Massachusetts Climate Change Adaptation Report – Transportation Strategies

The Massachusetts Climate Change Adaptation Report provides an assessment of impacts to key infrastructure assets across the state, and presents specific strategies for building the resilience and adaptive capacity of the transportation sector. The report describes the process, principles, findings, and recommendations of the Massachusetts Climate Change Adaptation Advisory Committee, and begins the identification and development of adaptation strategies for the state. The ‘Key Infrastructure’ chapter discusses specific vulnerabilities and impacts anticipated for the transportation sector that could result from climate change, and outlines no regret, short-term, and long-term strategies to help increase resilience, decrease vulnerabilities, and better prepare for a changing climate.

The Key Infrastructure chapter (Ch. 5) addresses priority vulnerabilities of the state’s infrastructure. Coastal transportation infrastructure is most vulnerable to sea-level rise and extreme weather events including high winds, waves, and storm surge. Inland infrastructure also may be affected by changing precipitation patterns, extreme weather events, and increased temperatures. Massachusetts may not have sufficient alternative transportation modes and routes available in particularly sensitive locations to provide backup and continuity of service in responding to climate change effects.

To minimize the anticipated impacts of climate change on the infrastructure network the Committee suggests first creating more accurate maps and surveys - such as LiDAR (Light Detection and Ranging) elevation surveys. This information will help detail current conditions, identify vulnerable facilities, and improve predictive capability. This information should then be used to guide the repair and upgrade of existing infrastructure, as well as to improve the siting and design of future infrastructure.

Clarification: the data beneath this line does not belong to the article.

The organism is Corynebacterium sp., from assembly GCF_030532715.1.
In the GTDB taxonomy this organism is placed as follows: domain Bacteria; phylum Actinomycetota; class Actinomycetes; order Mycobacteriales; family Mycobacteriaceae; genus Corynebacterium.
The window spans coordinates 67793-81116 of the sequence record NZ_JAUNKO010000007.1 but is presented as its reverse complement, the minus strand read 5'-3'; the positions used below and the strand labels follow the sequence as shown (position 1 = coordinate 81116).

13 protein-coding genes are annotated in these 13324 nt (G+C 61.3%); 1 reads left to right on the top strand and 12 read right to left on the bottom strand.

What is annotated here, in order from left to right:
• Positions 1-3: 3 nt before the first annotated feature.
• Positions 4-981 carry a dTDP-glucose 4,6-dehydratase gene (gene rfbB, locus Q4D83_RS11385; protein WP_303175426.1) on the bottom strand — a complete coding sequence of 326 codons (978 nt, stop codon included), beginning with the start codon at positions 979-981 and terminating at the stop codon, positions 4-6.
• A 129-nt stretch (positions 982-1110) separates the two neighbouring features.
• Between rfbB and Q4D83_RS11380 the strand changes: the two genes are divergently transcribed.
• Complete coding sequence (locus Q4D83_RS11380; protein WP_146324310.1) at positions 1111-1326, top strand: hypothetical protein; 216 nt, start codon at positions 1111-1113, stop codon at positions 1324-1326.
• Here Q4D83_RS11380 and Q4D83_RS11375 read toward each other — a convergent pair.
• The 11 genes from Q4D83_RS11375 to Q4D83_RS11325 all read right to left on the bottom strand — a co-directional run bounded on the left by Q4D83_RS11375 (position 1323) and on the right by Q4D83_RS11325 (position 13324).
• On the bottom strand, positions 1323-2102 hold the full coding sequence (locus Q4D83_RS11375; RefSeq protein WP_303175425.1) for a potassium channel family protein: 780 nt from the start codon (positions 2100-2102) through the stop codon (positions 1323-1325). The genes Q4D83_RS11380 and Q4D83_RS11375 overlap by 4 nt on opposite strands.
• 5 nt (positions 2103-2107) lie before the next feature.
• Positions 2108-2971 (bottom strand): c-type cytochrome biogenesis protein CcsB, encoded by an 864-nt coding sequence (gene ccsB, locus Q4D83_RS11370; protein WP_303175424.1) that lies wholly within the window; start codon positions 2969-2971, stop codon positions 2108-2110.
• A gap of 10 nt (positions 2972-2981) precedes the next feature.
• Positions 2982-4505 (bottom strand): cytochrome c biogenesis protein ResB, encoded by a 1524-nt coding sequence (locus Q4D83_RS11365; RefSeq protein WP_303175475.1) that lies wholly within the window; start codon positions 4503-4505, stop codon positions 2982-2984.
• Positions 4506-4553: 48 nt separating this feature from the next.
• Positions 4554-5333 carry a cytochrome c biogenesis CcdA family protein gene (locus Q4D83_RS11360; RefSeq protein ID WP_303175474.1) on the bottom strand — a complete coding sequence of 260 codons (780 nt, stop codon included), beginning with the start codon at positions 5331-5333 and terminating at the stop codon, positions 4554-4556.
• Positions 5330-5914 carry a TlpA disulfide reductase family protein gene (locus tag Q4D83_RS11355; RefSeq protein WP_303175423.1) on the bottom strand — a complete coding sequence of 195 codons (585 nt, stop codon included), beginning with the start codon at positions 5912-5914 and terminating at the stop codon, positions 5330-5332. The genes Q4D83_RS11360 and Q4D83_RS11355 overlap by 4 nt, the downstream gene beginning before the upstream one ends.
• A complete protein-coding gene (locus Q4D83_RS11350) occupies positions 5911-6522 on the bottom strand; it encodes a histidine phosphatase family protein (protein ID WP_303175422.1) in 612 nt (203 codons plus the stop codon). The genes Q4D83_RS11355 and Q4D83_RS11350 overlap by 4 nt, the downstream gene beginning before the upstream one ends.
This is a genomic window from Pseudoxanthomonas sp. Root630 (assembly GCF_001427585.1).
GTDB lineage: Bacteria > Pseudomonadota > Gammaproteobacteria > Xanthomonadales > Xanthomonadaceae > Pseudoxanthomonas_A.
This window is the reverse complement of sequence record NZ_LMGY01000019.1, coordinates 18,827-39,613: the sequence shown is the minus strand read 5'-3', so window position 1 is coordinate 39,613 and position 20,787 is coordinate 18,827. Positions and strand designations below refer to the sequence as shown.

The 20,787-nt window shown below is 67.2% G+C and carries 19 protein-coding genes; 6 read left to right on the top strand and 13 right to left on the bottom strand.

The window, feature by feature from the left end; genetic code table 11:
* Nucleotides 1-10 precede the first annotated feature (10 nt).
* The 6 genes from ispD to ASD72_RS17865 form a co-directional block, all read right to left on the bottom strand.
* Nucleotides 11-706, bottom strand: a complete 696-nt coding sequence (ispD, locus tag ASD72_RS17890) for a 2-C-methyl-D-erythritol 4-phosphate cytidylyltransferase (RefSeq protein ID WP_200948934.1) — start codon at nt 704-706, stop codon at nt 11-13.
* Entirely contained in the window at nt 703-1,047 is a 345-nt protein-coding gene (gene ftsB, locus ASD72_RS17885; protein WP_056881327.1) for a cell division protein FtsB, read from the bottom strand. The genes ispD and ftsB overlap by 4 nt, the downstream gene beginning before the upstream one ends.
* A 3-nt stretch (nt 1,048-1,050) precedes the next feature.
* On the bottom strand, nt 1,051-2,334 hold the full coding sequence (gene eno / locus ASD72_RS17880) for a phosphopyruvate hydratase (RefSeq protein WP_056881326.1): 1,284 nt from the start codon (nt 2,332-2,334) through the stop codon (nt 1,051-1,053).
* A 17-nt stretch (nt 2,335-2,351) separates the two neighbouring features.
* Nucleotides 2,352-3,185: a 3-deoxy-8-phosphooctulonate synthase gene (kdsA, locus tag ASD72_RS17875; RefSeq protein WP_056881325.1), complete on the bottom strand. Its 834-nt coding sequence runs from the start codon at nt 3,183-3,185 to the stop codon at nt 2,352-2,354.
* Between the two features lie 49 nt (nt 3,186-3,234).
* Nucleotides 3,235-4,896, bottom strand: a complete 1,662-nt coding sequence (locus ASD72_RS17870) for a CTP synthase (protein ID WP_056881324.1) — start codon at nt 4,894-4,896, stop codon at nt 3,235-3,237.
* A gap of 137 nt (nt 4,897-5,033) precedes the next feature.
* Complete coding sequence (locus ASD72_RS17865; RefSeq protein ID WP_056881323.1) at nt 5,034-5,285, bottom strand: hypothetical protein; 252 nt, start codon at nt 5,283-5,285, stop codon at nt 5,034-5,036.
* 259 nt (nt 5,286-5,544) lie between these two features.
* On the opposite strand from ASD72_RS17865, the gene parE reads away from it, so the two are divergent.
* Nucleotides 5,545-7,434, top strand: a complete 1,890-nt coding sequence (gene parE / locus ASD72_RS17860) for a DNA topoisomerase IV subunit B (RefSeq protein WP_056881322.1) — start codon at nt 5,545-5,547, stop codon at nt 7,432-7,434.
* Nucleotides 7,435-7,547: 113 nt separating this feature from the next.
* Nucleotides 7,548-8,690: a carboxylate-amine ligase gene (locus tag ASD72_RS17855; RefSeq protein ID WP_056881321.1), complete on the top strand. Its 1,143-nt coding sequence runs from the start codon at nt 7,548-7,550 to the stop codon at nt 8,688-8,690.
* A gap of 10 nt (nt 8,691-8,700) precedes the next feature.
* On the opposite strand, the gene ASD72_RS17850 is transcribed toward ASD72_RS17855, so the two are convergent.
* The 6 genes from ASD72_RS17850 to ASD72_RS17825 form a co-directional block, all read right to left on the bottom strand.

No regrets, short-term, and long-term strategies are provided for the transportation sector. 

No Regrets Strategies include:

1. Continue to maintain existing transportation infrastructure to minimize the chances of flooding or other damage that might occur before final or more permanent adaptation plans can be implemented.

2. Expand the use of the statewide GIS-based system asset maps by combining them with updated floodplain mapping and revised peak flood flow calculations.

3. Formulate risk-based methods to evaluate the service life of infrastructure assets against adverse climate change.

4. Update hydrologic and hydraulic analyses statewide, including engineering methods used in the calculation of peak flood flow rates, to reflect the influence of climate change-induced events (e.g., the U.S. Geological Survey‘s Regionalized Peak Flow Equations for Massachusetts and the 50-year old National Weather Service‘s Precipitation Frequency Atlas, TP-40).

5. Massachusetts DOT and Massachusetts Port Authority should work with regional and municipal agencies to identify, develop and implement engineering solutions - including reconstruction, removal, or relocation of vulnerable infrastructure - to protect existing assets from climate change impacts over the short and long term.